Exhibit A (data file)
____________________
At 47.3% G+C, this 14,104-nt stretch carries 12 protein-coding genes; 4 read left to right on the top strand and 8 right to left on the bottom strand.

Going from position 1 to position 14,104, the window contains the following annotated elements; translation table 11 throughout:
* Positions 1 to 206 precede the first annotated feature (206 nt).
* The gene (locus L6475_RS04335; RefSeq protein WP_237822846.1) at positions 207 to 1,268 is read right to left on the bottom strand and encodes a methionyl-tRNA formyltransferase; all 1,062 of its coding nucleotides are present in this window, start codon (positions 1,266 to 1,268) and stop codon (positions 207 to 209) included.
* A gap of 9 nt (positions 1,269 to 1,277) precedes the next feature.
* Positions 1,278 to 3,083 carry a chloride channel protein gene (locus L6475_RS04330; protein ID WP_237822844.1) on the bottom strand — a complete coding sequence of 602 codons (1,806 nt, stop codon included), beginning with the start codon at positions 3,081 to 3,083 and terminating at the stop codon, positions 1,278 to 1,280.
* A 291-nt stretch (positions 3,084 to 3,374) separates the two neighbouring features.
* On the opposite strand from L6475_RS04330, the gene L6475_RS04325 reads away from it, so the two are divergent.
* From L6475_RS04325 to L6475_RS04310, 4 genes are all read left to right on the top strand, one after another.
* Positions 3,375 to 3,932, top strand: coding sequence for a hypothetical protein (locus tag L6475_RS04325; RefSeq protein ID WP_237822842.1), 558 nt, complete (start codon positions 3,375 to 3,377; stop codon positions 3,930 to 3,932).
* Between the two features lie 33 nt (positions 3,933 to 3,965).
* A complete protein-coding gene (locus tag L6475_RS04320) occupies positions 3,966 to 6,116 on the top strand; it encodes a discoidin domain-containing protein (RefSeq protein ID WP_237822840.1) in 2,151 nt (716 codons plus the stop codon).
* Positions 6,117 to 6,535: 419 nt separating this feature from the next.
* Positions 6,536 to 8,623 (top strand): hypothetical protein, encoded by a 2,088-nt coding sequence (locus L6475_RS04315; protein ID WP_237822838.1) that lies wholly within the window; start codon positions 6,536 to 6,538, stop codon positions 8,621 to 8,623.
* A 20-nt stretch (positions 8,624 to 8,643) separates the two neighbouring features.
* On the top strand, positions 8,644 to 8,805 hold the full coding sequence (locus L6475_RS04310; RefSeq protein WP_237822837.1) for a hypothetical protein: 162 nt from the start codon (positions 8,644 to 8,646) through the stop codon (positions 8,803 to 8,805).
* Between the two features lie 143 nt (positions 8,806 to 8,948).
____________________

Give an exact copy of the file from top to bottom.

At 47.3% G+C, this 14,104-nt stretch carries 12 protein-coding genes; 4 read left to right on the top strand and 8 right to left on the bottom strand.

Going from position 1 to position 14,104, the window contains the following annotated elements; translation table 11 throughout:
* Positions 1 to 206 precede the first annotated feature (206 nt).
* The gene (locus L6475_RS04335; RefSeq protein WP_237822846.1) at positions 207 to 1,268 is read right to left on the bottom strand and encodes a methionyl-tRNA formyltransferase; all 1,062 of its coding nucleotides are present in this window, start codon (positions 1,266 to 1,268) and stop codon (positions 207 to 209) included.
* A gap of 9 nt (positions 1,269 to 1,277) precedes the next feature.
* Positions 1,278 to 3,083 carry a chloride channel protein gene (locus L6475_RS04330; protein ID WP_237822844.1) on the bottom strand — a complete coding sequence of 602 codons (1,806 nt, stop codon included), beginning with the start codon at positions 3,081 to 3,083 and terminating at the stop codon, positions 1,278 to 1,280.
* A 291-nt stretch (positions 3,084 to 3,374) separates the two neighbouring features.
* On the opposite strand from L6475_RS04330, the gene L6475_RS04325 reads away from it, so the two are divergent.
* From L6475_RS04325 to L6475_RS04310, 4 genes are all read left to right on the top strand, one after another.
* Positions 3,375 to 3,932, top strand: coding sequence for a hypothetical protein (locus tag L6475_RS04325; RefSeq protein ID WP_237822842.1), 558 nt, complete (start codon positions 3,375 to 3,377; stop codon positions 3,930 to 3,932).
* Between the two features lie 33 nt (positions 3,933 to 3,965).
* A complete protein-coding gene (locus tag L6475_RS04320) occupies positions 3,966 to 6,116 on the top strand; it encodes a discoidin domain-containing protein (RefSeq protein ID WP_237822840.1) in 2,151 nt (716 codons plus the stop codon).
* Positions 6,117 to 6,535: 419 nt separating this feature from the next.
* Positions 6,536 to 8,623 (top strand): hypothetical protein, encoded by a 2,088-nt coding sequence (locus L6475_RS04315; protein ID WP_237822838.1) that lies wholly within the window; start codon positions 6,536 to 6,538, stop codon positions 8,621 to 8,623.
* A 20-nt stretch (positions 8,624 to 8,643) separates the two neighbouring features.
* On the top strand, positions 8,644 to 8,805 hold the full coding sequence (locus L6475_RS04310; RefSeq protein WP_237822837.1) for a hypothetical protein: 162 nt from the start codon (positions 8,644 to 8,646) through the stop codon (positions 8,803 to 8,805).
* Between the two features lie 143 nt (positions 8,806 to 8,948).